Air Canada's Request To See Security Threat Assessments Rejected By Feds

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OTTAWA — The federal Public Safety Department has rejected Air Canada’s request for regular access to security risk assessments, something the airline wanted in order to play a bigger role in passenger safety.

The air carrier has expressed concern to the federal government about accommodating sky marshals on its flights, often at significant cost.

The Canadian Air Carrier Protective Program involves placement of undercover sky marshals, known as in-flight security officers, on select commercial routes to prevent the planes from being taken over by terrorists.

In a submission to a federal review panel, Air Canada said if a marshal requests a specific seat, it must be provided even if it has been sold to a passenger.

air canada plane
An Air Canada airplanes about to land at Pearson International Airport. (Carlos Osorio/Toronto Star via Getty Images)

It recommended the RCMP share all data regarding risk assessments for individual flights with airlines, allowing carriers to make educated judgments about whether to cancel a flight.

Air Canada also wants the government to generally focus the sky marshal program only on flights that have “a pre-agreed level of risk,” says the airline’s submission to the federal review of the Canada Transportation Act.

The federal review panel is expected to issue a report sometime this month. However, Public Safety has dismissed the idea of making risk evaluations available to air carriers.

“Details of risk assessments cannot be shared for security reasons,” department spokeswoman Josee Sirois said.

Sirois declined to make anyone from the department available for an interview. Air Canada has refused to discuss security programs or procedures.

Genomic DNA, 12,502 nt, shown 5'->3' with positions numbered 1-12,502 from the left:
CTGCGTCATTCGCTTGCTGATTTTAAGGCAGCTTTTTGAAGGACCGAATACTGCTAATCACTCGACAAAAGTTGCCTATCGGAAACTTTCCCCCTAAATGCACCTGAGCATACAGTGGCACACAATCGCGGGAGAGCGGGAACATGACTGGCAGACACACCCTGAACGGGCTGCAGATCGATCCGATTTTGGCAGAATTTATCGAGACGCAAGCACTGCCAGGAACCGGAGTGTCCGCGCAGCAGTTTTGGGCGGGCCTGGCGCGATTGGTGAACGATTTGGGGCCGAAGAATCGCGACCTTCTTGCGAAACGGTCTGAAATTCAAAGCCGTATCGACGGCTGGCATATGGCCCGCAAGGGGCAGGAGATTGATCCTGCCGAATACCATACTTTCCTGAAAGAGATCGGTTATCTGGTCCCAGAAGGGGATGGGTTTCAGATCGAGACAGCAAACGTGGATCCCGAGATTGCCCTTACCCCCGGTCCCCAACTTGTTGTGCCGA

Fuelling Air Canada’s frustration is the fact it has provided the sky marshal program more than $100 million in seats over the last five years, with no knowledge as to why a flight requires protection, indicates the submission. “No information regarding risk assessment is shared with the carriers.”

It may be impossible to provide secret intelligence to airlines if it comes from the U.S. Central Intelligence Agency or another foreign source because spy agencies will often attach conditions on further distribution or use of their materials, said Reg Whitaker, professor emeritus of political science at the University of Victoria.

“That seems to me to be the nub of the problem. How do you get actionable intelligence into the hands of those who actually need it without making them necessarily have to go through all the hoops?” Whitaker said.

“If the RCMP isn’t supposed to see something that CSIS has got from the CIA, then they’re sure as hell not going to be sharing it with Air Canada.”

‘Compromise national security’

The airline says the sky marshal program is stuck in the immediate post-9-11 era, when the big fear was a terrorist storming the flight deck – a concern that has dissipated now that aircraft have reinforced cockpit doors.

“Today, as the risk onboard has shifted throughout the aircraft, the program should be updated to consider all areas of the aircraft,” Air Canada says in its submission.

Without going into detail, Public Safety says the changes the airline would like to see would “compromise national security.”

Whitaker questions the ongoing value of the sky marshal program.

“You get really highly trained people, and they never have anything to do, and they get bored. And then they want out,” he said.

“My guess is that it may not survive in the long term. It just doesn’t seem to be one that’s worth the amount of money that’s put into it.”

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